NEW YORK -- The University of South Carolina basketball team walked out of Madison Square Garden on Thursday night expecting to find a bus waiting to take it to the hotel.

Instead, the 12th-ranked Gamecocks found a snowstorm and an empty parking space.

No, South Carolina hasn't gotten all the breaks this season, but it has gotten enough to win nine straight games and move into the nation's elite.

The latest break came in Thursday's first round of the ECAC Holiday Festival. Brigham Young's Jared Miller missed the front end of a one-and-one with 19.8 seconds remaining and his team trailing by one.

Cougars 7-foot-6 center Shawn Bradley got the rebound but lost his balance and fell out of bounds.

The Gamecocks (9-1) held on for a 52-49 victory that boosted them into last night's championship game against Maryland (5-3), which scored an 86-81 triumph over Rutgers in Thursday's first game.

"Yeah, we have been having a lot of luck in the tight games," Gamecocks guard Barry Manning said.

South Carolina has won three games by two points, and one by four in overtime. Each time it either made a big basket or came up with a crucial turnover in the final minute.

"And it comes from good defense," Manning said. "If you stay close and play good defense, a break is bound to go your way.

"And at the end of the game, it seems like it always does."

Like destiny?

"It looks that way," Manning said. "We're 9-1, off to one of our best starts in a long time. We just feel everything is going our way. We don't want to think about losing."

But the Gamecocks are finding life more difficult in the high-rent district.

"It's a lot more difficult," guard Jo Jo English said. "First of all, there are more people rooting against you. There are a lot of people wanting to see the big team lose.

"And everybody is always out to get you. It's like they have nothing to lose and everything to gain."

English says South Carolina should use that as incentive.

"We need to approach every game like it's the last game of the season, like it's the most important game of the season," he said.

At least that's his approach for the Terrapins, who lost to the Gamecocks, 52-51, a year ago on a last-second shot by Troy McKoy.

McKoy's not eligible this season, but the Terrapins' Walt Williams is. The 6-8 point guard scored 30 points against Rutgers to increase his team-leading average to 19.8 a game.

He also made seven assists and grabbed nine rebounds for a team hit hard by the graduation of Tony Massenburg and the defection of Jerrod Mustaf to the NBA.

The Gamecocks planned to negate Williams with English and Manning, both 6-4, and pressure man-to-man defense much like they did against Temple's Mark Macon.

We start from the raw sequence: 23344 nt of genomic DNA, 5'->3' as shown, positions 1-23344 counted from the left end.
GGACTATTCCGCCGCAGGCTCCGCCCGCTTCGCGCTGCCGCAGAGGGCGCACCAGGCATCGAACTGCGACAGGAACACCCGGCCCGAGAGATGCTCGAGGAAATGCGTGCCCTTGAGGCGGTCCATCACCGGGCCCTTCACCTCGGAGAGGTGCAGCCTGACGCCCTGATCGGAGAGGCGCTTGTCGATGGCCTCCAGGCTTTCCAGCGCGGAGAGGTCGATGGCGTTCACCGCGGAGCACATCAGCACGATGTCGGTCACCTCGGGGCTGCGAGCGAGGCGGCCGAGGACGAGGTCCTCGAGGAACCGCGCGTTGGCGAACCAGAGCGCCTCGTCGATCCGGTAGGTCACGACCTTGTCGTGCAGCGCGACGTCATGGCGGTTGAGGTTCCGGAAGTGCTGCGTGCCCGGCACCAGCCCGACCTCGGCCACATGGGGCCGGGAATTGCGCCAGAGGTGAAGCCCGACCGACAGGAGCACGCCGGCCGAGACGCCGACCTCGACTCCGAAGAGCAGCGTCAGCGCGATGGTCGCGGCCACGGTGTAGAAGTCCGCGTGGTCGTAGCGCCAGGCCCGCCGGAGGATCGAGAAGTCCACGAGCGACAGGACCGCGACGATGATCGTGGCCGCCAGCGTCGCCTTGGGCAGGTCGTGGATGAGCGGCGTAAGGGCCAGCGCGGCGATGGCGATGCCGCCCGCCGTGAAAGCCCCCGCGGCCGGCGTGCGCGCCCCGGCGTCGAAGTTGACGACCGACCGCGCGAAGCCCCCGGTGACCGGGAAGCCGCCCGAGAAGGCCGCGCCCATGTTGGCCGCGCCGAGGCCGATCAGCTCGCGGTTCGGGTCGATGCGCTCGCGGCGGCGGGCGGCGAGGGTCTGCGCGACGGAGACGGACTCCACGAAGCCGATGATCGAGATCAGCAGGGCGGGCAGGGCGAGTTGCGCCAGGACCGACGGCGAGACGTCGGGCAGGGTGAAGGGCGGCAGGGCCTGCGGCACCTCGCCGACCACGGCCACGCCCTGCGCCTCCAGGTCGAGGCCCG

The duo held Macon to 22 points on nine-of-20 shooting in the 24-point victory.

"You can't let him do what he wants to with the basketball because he's so talented and he has great vision of the court," said English, who was expected to open on Williams. "It doesn't really bother me to put pressure on him because I know I have help if he beats me to the basket."

English said his priority was to keep Williams on the perimeter, where Williams's four-inch height advantage would be negated.

"Even then we have to keep a lot of pressure on him," English said. "If we let him stand out there and do what he wants, he'll pick us apart."

English held his own against Williams last season, limiting him to two points and three rebounds in 27 minutes.

Then again, Williams attempted just three shots in that game; he's averaging almost 15 shots a game this season.

"Last year, he was really feeding off to Mustaf and Massenburg," South Carolina forward Michael Glover said. "He's more offensive-minded now. He should be a pro player."

While Maryland can beat you with one player, the Gamecocks require three or four. So far, that hasn't been a problem.

Forward Joe Rhett, Manning and English are all averaging double figures in scoring. Center Jeff Roulston, freshman guard Jamie Watson and Glover each is capable of double figures.

Roulston has averaged 12.7 points the last three games.

"The thing now is getting the ball to the player with the hot hand," English said. "Just making that extra pass and getting the wide-open shot.

"We're at the point now where we can really do something special and do something that hasn't been done at the University of South Carolina in a long time."

The game was broadcast by the Madison Square Garden Network on tape delay because of NCAA sanctions barring the Terrapins from live television appearances.